David White: Baseball slow to catch on to Casey McGehee's all-star caliber season

Special to The BeeJuly 12, 2014 

Miami Marlins players have gotten used to congratulating Casey McGehee, center, for a wide range of heroics that somehow slipped past the collective conscience of the baseball world.

ALAN DIAZ — ASSOCIATED PRESS

Who you calling a Non-All Star?

Better not be talking about one of Fresno State's finest in Casey McGehee, the most hittingest third baseman in all the National League. McGehee is an All-Star ballplayer, even if democracy failed the Miami Marlins third baseman this past week.

No NL third baseman has a better batting average or on-base percentage or runs socked in or doubles legged out. His 114 hits are most in the league, third basemen or otherwise. Same goes for his batting average with runners in scoring position.

Which brings us to all the All-Star Game fan voters, and players, and manager, who triple-teamed to leave McGehee off the 33-man roster.

They'd like to point out McGehee has just one home run while playing at a power position, but who cares how McGehee plates his teammates if he's doing it more often than anyone else? If we're going to let home runs trump all stats, then we're just begging for the steroid era to stage a comeback.

If third base really is the hot corner, McGehee's corner is most scalding of all. No omission from the Minnesota Summer Games is going to change that.

Maybe, just maybe, the reason everyone left McGehee off the All-Star circuit is because no one realized he was still around. Admit it: most of you thought he was still on the Brewers, and that ship sailed five teams and three years ago.

Last year, he was ordering takeout in Japan, shipped off the major league grid to play for the Rakuten Golden Eagles.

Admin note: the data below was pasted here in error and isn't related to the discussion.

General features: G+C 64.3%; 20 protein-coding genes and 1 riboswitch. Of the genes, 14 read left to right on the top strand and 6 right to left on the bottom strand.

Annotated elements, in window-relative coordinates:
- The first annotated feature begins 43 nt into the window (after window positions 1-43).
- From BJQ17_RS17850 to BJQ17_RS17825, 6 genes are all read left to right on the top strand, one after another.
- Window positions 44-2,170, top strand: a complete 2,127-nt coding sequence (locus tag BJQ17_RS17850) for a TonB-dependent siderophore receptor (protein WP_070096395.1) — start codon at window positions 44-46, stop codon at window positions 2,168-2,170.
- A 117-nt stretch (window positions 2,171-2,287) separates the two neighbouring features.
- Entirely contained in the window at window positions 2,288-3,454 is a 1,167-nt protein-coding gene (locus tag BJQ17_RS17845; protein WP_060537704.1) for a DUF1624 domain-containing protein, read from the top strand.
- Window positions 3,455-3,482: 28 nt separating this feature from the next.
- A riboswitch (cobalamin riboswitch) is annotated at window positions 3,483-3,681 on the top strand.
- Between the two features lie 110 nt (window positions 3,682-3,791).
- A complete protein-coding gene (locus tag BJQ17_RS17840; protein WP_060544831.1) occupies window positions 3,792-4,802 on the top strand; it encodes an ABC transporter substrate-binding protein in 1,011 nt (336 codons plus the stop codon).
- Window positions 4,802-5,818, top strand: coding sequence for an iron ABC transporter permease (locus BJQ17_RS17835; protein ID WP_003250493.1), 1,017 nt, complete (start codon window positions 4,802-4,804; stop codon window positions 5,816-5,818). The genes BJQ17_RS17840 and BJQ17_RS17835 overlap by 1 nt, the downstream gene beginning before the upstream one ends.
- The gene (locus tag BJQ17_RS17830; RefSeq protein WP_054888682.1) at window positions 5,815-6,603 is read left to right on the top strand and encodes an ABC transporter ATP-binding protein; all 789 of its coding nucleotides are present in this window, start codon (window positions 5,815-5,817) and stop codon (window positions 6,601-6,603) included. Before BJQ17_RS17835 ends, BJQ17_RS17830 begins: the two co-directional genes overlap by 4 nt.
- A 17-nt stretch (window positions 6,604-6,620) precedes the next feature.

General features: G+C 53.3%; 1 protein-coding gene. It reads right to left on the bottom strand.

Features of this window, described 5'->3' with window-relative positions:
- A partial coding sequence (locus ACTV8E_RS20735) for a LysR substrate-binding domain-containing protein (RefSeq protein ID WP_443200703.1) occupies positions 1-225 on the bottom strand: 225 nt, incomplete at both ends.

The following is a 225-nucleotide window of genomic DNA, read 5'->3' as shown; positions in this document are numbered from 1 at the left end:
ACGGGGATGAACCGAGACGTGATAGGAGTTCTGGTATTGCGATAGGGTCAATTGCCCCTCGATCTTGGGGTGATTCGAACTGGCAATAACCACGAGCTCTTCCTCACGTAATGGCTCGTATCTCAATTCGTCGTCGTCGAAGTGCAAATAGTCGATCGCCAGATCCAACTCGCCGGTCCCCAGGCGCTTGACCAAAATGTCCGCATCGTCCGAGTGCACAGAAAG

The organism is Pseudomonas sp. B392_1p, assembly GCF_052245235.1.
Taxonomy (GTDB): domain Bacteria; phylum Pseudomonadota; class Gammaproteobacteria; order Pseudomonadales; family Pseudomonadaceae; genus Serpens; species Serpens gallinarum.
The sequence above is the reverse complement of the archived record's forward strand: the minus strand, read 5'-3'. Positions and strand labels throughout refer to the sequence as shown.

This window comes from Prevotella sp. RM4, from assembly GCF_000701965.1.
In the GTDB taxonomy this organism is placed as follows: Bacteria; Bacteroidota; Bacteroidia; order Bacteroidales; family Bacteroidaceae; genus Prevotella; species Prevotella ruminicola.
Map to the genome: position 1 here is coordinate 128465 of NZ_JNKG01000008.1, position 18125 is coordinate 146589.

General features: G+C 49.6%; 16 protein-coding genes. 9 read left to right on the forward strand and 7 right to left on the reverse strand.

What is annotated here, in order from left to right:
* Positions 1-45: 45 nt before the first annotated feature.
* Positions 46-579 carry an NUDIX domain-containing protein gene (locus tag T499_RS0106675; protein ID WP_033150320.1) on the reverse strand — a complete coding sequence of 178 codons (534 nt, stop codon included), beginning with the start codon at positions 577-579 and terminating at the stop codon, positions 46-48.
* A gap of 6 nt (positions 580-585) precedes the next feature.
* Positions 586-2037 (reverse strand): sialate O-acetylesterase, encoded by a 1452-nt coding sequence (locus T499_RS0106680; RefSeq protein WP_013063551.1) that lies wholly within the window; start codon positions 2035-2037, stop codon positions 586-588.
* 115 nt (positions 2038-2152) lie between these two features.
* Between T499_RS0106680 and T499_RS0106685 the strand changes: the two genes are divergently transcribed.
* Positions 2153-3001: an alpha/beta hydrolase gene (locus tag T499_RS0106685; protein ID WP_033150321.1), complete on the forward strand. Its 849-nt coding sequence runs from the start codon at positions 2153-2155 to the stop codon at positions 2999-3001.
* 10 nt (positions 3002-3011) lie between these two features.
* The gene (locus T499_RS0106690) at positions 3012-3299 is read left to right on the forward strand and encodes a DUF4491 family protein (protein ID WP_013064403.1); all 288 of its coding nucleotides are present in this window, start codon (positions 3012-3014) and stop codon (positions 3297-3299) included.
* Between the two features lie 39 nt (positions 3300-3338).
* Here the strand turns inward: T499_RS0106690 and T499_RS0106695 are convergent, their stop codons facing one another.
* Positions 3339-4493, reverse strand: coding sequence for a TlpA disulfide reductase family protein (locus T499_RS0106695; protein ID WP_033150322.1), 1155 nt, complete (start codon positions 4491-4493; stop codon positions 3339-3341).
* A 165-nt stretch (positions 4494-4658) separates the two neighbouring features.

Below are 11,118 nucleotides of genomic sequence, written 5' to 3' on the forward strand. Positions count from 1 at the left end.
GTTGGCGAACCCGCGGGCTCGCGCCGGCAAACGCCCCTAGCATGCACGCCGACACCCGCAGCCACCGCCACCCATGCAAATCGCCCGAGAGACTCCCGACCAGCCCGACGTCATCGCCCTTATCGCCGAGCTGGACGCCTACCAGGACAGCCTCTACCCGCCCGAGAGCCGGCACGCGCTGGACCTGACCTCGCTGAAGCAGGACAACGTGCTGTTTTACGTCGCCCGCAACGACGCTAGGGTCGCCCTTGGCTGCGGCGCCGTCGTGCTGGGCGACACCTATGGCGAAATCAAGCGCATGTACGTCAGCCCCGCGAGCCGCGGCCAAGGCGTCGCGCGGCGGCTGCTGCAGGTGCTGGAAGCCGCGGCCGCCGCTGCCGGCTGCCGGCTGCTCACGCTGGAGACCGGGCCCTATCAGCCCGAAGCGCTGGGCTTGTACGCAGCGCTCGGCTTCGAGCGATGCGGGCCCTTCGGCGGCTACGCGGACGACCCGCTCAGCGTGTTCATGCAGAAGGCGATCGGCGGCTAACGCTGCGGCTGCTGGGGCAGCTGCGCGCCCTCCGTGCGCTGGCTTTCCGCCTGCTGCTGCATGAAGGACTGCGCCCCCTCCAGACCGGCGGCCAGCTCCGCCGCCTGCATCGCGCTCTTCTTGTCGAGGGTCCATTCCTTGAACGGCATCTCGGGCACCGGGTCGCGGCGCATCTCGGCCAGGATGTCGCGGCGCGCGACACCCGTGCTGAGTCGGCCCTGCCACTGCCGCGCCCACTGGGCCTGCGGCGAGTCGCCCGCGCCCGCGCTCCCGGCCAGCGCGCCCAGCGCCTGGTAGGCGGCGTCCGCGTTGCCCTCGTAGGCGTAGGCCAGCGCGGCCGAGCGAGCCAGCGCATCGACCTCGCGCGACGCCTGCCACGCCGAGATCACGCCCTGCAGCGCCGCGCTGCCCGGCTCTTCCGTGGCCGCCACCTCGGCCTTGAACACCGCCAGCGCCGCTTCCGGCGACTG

The year before, he was hitting — well, perhaps hitting is too strong a verb for it — .230 for the Pirates, who traded him to the Yankees in midseason, only for the Stripes to kick his .151 average to the postseason curb.

Unwanted in Milwaukee after three seasons, dismissed by the Cubs after one rookie season ... the story here isn't that McGehee is having a breakout season at age 31. The real story is that he found yet another taker this year.

Maybe this is why McGehee is taking his All-Star snub so swimmingly. He's a major league baseball player again, and after all he's been through, that will more than do.

If nothing else, he can take a three-day break to catch his breath after a whirlwind of interviews with ESPN Radio, USA Today and everyone else who's fallen head-over-cleats for his comeback story.

"I have three big plans: catch some fish, see some friends, and I've never actually cut my own grass in my own house because it is already brown and dead by the time I get home," McGehee told reporters. "So I'm going to borrow somebody's lawnmower and go cut some grass. I don't know why.

"Seriously, cutting the grass is something I'm looking forward to."

Here's something else McGehee wants to do: keep a suitcase packed, just in case the Marlins take him down to the local swap meet.

Miami is going nowhere, and taking its time doing so. This is the month playoff contenders chase hot hitters. Few are hotter than McGehee.

We know one team begging for some swing to stay afloat in the second half: a certain National League team not too far from McGehee's roots in Aptos, one that has a Panda at third base but should know McGehee plays first base just the same.

Just think of a Giants batting order with Pablo Sandoval, Buster Posey, Casey McGehee and Michael Morse in the thick of it. Or do you prefer losing, Something to Nothing, with Brandon Belt popping up cans of corn all day at first base?

If the Giants or anyone else wants an All-Star option, McGehee is the guy — whether he's an official All-Star or not. Throw in a lawn mower, and McGehee would be all for it.

The columnist can be reached at bydw@sbcglobal.net or @bydavidwhite on Twitter.

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